Published on October 22nd, 2008 | by lisakivirist1
Will Work for Food (Security): Five Tips to Volunteer with Purpose
Next to bathroom breaks and brushing teeth, eating may be one of the most routine, daily activities we engage in. Yet perhaps because food is so engrained in our everyday existence, we forget that it can readily be a strong means for us to activate some activism, no committee sign-ups required.
Instead blend your own creativity and contribution and come up with your own vision and project for promoting sustainable agriculture and local food. Come up with your own project to work towards a secure, healthy food system. Think out of the box and beyond just the dollars you spend at your farmers’ market. How can you contribute your skills, interests and enthusiasm toward bigger-picture change?
Melinda and Dan Hemmelgarn provide super-sized inspiration in such self-initiated, purposeful volunteering. Long-time supporters of their local farmers’ market in Columbia, Missouri, this creative couple blended their talents and passions into creating a calendar featuring area farmers: Farm Hands – a Tribute to the hands that feed us.
A self-initiated project, the Hemmelgarns cooked up more than just a fund-raising venture for a new pavilion for the Columbia Farmers’ Market, as the impact of this project reached far deeper than dollars.
“Never have we been so richly rewarded, and it has nothing to do with money,” explains Melinda, who credits the Columbia Farmers’ Market as a key reason for the vibrant health of her children and family over the years. “I feel very indebted and grateful to our local market because I believe our family’s health is what it is because I can buy and feed them quality food regularly.
This sense of gratitude prompted the Hemmelgarns to come up with the Farm Hands calendar project. The project blended Dan’s growing interest in photography – something he can pursue now that he’s retired from a career with the local fire department – and Melinda’s public health journalism and dietitian background.
The 2009 calendar features Dan’s artistic, sepia-toned tight shots of farmers’ hands, juxtaposed next to Melinda’s descriptive copy. “I asked each farmer the same questions: What is your greatest pleasure, what are your challenges, and what do you want the world to know about your work ,” explains Melinda.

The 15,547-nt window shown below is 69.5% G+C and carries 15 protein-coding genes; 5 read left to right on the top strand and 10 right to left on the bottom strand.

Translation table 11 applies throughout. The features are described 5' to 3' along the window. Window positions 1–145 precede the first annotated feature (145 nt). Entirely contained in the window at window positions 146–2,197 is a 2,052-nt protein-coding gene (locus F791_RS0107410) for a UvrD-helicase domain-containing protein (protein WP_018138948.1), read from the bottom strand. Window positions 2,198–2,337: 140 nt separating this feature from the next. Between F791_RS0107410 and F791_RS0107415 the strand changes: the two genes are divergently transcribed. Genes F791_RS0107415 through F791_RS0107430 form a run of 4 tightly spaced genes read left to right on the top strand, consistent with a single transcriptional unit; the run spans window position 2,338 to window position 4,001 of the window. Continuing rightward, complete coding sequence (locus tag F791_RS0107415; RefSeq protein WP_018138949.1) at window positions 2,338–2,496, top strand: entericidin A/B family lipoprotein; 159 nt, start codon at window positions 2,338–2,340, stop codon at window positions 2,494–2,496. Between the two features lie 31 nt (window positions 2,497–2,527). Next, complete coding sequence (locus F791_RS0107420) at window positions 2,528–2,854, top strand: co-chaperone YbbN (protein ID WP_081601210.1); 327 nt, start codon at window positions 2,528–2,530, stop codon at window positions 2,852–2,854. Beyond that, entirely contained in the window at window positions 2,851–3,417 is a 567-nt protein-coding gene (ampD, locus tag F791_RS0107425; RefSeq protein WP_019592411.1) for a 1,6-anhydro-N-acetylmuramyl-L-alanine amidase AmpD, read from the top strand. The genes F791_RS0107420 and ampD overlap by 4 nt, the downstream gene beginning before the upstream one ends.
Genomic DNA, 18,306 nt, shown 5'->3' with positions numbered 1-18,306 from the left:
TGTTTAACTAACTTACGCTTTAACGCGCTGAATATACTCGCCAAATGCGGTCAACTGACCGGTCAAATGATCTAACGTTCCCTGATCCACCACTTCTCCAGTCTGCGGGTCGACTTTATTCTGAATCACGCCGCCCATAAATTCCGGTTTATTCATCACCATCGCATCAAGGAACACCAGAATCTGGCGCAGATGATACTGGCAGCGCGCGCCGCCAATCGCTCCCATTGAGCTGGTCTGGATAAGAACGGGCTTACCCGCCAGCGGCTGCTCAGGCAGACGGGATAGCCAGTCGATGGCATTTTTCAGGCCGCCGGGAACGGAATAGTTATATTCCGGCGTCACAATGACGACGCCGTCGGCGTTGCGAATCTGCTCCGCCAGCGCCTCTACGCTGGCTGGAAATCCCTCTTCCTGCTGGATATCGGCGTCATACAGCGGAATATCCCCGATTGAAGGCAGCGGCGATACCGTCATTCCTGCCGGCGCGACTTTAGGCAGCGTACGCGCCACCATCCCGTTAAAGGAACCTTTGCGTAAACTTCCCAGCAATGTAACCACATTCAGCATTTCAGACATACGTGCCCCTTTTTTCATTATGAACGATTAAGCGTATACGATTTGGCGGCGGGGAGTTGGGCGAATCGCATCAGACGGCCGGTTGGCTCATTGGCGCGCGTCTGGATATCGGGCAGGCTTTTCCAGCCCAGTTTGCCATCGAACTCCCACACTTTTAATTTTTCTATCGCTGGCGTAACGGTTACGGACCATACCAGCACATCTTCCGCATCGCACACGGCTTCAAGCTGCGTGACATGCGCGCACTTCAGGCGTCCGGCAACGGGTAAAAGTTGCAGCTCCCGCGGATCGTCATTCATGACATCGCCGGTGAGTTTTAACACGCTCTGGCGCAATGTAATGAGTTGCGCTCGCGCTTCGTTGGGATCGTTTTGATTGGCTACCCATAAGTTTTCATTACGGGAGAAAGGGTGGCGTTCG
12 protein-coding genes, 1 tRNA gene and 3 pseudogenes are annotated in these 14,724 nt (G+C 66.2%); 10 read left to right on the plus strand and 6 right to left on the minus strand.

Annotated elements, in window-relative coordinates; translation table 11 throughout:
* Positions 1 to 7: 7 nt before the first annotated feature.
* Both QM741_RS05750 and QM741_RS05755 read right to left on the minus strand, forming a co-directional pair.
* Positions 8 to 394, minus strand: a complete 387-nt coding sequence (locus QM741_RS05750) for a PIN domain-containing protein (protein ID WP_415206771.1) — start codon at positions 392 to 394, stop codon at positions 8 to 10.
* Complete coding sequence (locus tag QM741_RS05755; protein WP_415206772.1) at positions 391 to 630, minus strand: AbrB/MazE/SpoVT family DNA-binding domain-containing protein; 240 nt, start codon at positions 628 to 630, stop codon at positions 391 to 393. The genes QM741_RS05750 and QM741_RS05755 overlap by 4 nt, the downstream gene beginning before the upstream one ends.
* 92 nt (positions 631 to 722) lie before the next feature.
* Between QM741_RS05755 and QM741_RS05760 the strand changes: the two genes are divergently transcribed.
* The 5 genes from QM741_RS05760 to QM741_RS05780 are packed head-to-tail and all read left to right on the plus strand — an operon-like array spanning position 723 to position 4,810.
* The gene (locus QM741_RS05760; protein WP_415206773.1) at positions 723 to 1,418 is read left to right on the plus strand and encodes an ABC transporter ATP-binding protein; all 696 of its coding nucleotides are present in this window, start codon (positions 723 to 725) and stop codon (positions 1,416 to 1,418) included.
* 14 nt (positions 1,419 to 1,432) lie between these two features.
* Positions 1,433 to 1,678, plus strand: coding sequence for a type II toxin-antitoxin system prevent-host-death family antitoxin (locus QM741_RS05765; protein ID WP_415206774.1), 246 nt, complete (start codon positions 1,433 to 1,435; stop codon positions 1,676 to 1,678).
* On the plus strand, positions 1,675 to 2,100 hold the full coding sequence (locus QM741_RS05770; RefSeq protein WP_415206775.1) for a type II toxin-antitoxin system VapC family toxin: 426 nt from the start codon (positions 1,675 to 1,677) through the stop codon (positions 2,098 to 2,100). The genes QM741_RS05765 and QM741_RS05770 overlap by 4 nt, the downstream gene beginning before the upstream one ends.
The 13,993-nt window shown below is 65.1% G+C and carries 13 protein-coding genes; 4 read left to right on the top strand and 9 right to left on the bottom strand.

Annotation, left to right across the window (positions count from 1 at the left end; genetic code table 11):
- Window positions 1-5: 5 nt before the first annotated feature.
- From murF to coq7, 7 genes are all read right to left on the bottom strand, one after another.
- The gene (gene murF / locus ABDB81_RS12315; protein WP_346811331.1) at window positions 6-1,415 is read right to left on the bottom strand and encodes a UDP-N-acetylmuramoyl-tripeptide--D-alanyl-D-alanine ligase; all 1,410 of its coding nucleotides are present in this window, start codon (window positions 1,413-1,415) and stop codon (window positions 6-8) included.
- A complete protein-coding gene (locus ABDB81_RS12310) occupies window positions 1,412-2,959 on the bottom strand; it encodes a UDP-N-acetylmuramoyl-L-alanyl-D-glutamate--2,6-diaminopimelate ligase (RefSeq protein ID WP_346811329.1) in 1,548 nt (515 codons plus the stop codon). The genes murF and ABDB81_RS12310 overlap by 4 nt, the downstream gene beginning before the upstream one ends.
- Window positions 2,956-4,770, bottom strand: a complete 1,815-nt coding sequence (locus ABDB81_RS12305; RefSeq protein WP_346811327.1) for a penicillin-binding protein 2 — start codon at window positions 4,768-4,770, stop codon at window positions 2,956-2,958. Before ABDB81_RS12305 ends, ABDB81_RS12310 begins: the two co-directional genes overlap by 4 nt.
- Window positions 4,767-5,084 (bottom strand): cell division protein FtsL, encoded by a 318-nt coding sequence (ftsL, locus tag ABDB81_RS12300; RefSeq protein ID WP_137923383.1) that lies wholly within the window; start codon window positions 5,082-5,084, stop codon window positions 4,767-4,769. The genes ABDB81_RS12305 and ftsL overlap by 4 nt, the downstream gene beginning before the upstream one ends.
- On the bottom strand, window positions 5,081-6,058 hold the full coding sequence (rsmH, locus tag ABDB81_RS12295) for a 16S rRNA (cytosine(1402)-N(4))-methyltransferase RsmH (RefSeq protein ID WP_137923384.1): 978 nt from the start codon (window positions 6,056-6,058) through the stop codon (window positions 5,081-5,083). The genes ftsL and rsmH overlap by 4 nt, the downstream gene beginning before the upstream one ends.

The Hemmelgarns calendar project exemplifies how anybody can create a means to contribute to their local food system. “We don’t hold any position on any committee or anything formally for the market,” Melinda explains. “We’re just regular shoppers who felt the creative urge to do something more. We see the Columbia Farmers’ Market as providing nourishment beyond food. This weekly event brings people together and nourishes our need for community.”
Here are five tips from the Hemmelgarns for creating your own local food project:
1. Follow Your Heart
Whatever the project may be, make sure it reflects your passions and interests. While Dan already had a love for photography, the calendar project allowed him to focus on the intracies of hard-working hands.
2. Follow Your Strengths
Building on what you’re passionate about, create the project around your strengths and talent. Photography and writing serve as Dan and Melinda’s strengths. Dan also contributed his computer graphic design talents for the calendar layout.
3. Keep It Local
“We tried to keep as much of this project in the Columbia community as possible,” explains Melinda. “We might have saved money by printing the calendars overseas but that wasn’t the point of this project and instead we worked with a local printer to further support our local economy. ”
4. Think Beyond Cash
While the primary, initial objective of Farm Hands remains to raise money for the Farmers’ Market Pavilion Fund, the Hemmelgarns quickly realized that the rewards and impact of this project reached beyond just a fund-raiser. “A calendar is something people look at every day throughout the year,” explains Melinda. “We chose the visuals carefully with the hope that they might serve as a year-round reminder about our connection to those who produce our food and our local food system. One way to evoke policy changes that protect small family farmers is to reach people at their emotional heart.”
Additionally, the time spent at each farm for the photo shoot and interview added additional rewards. “Farmers loved to tell their stories, that don’t get heard often enough,” Melinda adds. As a result, everyone increases their connection and commitment to the Columbia Farmers’ Market.
5. Involve Others
While Dan and Melinda volunteered their time and talents to create the calendar, they never saw this as solely their own project. “It was very rewarding for us as others shared their faith in us and this project and volunteered their support from setting up a website to marketing the calendar,” sums up Melinda. The farmers’ market contributed printing costs for the 3,000 calendars, which retail at $15.00 and are sold both at the market and on-line.